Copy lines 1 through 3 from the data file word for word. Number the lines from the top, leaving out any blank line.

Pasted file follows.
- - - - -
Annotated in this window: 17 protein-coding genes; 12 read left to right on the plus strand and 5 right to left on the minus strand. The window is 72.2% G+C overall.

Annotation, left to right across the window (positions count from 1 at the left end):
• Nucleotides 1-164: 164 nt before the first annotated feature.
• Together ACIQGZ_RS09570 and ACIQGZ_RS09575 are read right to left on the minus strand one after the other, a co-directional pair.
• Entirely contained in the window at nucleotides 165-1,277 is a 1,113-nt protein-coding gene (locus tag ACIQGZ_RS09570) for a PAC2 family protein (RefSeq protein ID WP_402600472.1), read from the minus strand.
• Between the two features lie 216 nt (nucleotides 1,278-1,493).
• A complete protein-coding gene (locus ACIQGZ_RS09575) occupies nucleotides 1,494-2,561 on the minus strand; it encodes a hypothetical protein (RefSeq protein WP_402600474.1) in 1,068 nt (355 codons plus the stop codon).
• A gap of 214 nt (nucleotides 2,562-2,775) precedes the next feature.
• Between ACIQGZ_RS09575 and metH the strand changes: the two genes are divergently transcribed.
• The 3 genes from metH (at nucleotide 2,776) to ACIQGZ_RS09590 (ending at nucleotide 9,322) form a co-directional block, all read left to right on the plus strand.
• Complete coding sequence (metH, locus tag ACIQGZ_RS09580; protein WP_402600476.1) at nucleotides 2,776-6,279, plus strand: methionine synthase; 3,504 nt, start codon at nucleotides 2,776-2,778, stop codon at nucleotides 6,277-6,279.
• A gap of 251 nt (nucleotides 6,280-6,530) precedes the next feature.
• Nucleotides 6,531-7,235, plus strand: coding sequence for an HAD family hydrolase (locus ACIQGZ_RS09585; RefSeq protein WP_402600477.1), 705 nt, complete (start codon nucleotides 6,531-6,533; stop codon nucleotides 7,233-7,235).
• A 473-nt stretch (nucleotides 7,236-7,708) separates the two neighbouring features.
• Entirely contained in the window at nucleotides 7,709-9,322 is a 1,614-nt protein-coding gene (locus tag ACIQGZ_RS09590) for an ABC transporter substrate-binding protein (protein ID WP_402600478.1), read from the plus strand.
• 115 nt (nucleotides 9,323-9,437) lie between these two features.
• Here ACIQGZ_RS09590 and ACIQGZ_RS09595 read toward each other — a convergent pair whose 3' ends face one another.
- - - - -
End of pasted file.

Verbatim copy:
Annotated in this window: 17 protein-coding genes; 12 read left to right on the plus strand and 5 right to left on the minus strand. The window is 72.2% G+C overall.

Annotation, left to right across the window (positions count from 1 at the left end):
• Nucleotides 1-164: 164 nt before the first annotated feature.